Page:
Dedication Cermony of the Mauri Wintturi Shelter
Dedication Cermony of the Mauri Wintturi Shelter

If you want Mauri Wintturi’s real opinion on the the stretch of Appalachian Trail from Maine Junction to the New Hampshire border, all you have to do is give him a beer. “It’s the Long Trail’s stepchild,” he would say.   He wasn’t wrong.  Considered a side trail, this stretch of the AT was originally blazed blue. It was dismissed as an uninteresting connection between between the Green and White Mountains.  The real trail, the venerable Long Trail, had Section Clubs dedicated to maintaining each mile. The AT had Mauri Wintturi.

A large Finnish man with an appetite for beer, Mauri was described as “having as much tact as a freight train.”  What he lacked finesse he made up for in effort.  A veritable trail-blazing, water-bar-building, shrub-clearing, blowdown-cutting workhorse, Mauri was admired for his dedication, worth ethic, and passion.  Work-trip reports from the Killington Section, of which Mauri was member, are full of accounts like these:

Wintturi and I did this job. From here to Tamarack, the trail was cleared, and several wet places were bridged with solid log bridging.

Multiple visits were made to various shelters where registers were replaced, and general policing of the camps was done. Mauri Wintturi was particularly active in this field.

April 20, 21. Mauri Wintturi checked trail and painted blazes from 103 to Beacon Hill.

Mauri Wintturi helped complete clearing and blazing. It was a fine day among good company.”

Ben Rolston noted that “Few members have logged so many hours of trail/ shelter work in so many places as Mauri.”

Mauri Wintturi
Mauri Wintturi

It wasn’t until 1979 that Mauri got subtantial help keeping the AT cleared.  A major plan to elevate this stretch AT from low, muddy logging roads to protected ridgelines was approved by the GMC. This plan requied the creation of two new Sections to manage the new trail:  the Montreal, and Ottauquechee sections.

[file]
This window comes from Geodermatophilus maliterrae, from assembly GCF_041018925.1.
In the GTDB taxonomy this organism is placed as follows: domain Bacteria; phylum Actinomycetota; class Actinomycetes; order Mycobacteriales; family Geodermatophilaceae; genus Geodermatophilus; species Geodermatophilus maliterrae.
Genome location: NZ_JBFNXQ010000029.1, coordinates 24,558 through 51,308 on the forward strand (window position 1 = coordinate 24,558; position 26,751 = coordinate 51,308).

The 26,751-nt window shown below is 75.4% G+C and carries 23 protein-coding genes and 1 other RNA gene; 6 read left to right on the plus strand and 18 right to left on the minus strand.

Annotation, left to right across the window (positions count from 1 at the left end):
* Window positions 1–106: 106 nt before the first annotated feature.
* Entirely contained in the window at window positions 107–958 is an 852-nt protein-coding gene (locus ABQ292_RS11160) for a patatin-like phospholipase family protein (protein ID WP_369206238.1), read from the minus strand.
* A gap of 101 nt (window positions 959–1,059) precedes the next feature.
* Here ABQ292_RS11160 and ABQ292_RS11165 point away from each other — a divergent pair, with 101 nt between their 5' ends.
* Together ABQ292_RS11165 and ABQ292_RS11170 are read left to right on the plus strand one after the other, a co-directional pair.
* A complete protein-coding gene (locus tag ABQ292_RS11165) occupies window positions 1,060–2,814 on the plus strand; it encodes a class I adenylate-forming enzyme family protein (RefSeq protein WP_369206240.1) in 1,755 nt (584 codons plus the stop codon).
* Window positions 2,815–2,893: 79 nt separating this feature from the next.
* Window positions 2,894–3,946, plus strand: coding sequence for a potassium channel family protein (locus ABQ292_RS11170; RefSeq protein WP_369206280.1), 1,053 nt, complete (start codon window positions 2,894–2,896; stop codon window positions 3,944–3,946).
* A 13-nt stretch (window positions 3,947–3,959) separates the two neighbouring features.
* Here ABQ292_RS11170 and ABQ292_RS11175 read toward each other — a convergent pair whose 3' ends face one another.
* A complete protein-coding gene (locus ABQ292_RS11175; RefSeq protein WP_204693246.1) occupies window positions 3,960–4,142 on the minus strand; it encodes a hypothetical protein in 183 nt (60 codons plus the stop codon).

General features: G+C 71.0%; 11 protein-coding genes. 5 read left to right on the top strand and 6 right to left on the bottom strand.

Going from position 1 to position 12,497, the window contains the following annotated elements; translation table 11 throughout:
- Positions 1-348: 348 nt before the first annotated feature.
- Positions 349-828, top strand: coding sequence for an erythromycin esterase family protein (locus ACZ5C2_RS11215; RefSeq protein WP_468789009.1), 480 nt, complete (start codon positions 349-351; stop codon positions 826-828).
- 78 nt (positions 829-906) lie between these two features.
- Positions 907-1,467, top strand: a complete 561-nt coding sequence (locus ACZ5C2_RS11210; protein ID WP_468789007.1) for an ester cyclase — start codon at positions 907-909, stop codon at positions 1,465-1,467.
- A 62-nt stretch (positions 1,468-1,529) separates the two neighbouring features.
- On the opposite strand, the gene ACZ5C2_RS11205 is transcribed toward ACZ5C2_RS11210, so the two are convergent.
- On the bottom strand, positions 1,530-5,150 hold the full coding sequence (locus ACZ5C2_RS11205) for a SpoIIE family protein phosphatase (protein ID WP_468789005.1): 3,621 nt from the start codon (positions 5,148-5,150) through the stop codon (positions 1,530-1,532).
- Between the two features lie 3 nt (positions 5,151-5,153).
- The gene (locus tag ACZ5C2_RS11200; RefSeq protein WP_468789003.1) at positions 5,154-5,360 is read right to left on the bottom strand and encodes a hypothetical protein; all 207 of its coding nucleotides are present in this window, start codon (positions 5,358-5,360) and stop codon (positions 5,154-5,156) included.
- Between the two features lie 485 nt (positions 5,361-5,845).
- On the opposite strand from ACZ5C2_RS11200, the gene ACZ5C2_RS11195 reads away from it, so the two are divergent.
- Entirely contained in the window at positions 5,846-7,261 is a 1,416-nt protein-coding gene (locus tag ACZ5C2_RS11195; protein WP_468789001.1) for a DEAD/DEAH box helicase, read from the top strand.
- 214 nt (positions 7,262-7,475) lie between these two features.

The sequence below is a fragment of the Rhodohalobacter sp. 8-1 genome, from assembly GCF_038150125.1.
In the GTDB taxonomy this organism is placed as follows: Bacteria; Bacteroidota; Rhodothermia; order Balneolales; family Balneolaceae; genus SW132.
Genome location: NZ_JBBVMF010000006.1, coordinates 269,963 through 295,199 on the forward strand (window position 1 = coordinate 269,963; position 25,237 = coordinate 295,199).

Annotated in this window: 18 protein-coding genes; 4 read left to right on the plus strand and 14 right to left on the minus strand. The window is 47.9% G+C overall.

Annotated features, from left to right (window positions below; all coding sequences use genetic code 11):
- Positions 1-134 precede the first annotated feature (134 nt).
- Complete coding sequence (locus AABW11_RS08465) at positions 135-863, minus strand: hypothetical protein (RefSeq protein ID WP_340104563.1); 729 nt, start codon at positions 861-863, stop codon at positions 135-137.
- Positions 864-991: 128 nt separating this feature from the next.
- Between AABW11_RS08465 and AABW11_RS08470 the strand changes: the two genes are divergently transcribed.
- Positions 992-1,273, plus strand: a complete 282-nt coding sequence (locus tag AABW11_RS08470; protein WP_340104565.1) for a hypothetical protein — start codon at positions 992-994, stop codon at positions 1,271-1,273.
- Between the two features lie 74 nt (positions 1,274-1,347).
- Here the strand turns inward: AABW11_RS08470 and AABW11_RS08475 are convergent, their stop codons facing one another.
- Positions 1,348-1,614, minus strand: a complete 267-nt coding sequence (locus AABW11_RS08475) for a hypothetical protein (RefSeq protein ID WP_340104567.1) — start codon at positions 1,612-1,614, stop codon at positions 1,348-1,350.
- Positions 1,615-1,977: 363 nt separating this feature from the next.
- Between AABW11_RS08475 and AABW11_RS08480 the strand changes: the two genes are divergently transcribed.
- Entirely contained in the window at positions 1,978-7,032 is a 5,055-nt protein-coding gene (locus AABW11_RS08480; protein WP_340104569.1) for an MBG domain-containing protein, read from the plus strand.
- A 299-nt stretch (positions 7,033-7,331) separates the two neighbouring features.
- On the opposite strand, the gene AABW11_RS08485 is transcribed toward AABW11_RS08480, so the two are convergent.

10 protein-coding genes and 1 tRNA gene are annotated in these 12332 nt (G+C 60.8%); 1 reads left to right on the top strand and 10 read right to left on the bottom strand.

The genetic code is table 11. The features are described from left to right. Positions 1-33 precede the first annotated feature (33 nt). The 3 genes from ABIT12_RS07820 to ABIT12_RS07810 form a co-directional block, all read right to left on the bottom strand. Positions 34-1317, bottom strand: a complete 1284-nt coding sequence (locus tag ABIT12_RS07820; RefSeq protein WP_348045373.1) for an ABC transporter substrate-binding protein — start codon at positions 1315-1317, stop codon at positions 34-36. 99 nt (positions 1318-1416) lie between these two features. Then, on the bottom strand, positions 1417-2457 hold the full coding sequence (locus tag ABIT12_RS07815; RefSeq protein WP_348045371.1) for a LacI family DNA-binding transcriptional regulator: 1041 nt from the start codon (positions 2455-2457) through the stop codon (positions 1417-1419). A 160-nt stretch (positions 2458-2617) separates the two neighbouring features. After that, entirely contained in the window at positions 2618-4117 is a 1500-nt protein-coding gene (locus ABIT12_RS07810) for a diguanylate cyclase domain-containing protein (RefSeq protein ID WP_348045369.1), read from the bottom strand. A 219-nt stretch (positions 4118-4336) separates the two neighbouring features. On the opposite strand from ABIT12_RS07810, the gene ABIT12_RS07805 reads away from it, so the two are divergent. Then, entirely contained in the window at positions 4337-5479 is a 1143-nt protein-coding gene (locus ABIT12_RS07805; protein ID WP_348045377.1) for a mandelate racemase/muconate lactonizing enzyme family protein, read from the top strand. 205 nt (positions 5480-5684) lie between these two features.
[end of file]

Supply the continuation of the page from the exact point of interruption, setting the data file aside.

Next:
After Wintturi’s death in 1982, the GMC approved a proposal that the old Gulf Shelter be moved, recontructed and renamed the Mauri Wintturi Shelter. This was the second time the old Gulf Shelter was moved. A log lean-to with bunks for 6 to 8 was constructed in 1962 near a road. Its easy access proved too inviting for party-goers so it was moved 0.1 mile further from the road in 1977.

Maintained by the Ottauquechee Section, the Wintturi Shelter was in use until to 1995 at which time its condition was rated poor.  Reportedlly, It listed like a ship under sail, and the ants had piled up their sawdust on the floor. In 1995 it was removed and rebuilt.


Bristow, Preston. “Where NOBO and SOBO Meet.” Long Trail News, no. Summer (2015): 11.

Hagerman, Robert. “Ottauquechee And Montreal Join GMC Section Ranks.” Long Trail News, August (1979): 6.

 Hagerman, Robert. “Montreal, ‘Quechee on Tap’; Jay Revived.” Long Trail News, Feb (1979): 2.

“GMC Saddened by Death of Mauri Wintturi Long.” Long Trail News, no. May (1982): 2.

Various Work Trip Reports, Smoke and Blazes, Killington Section

Long Trail Guide Book 21st Edition 1977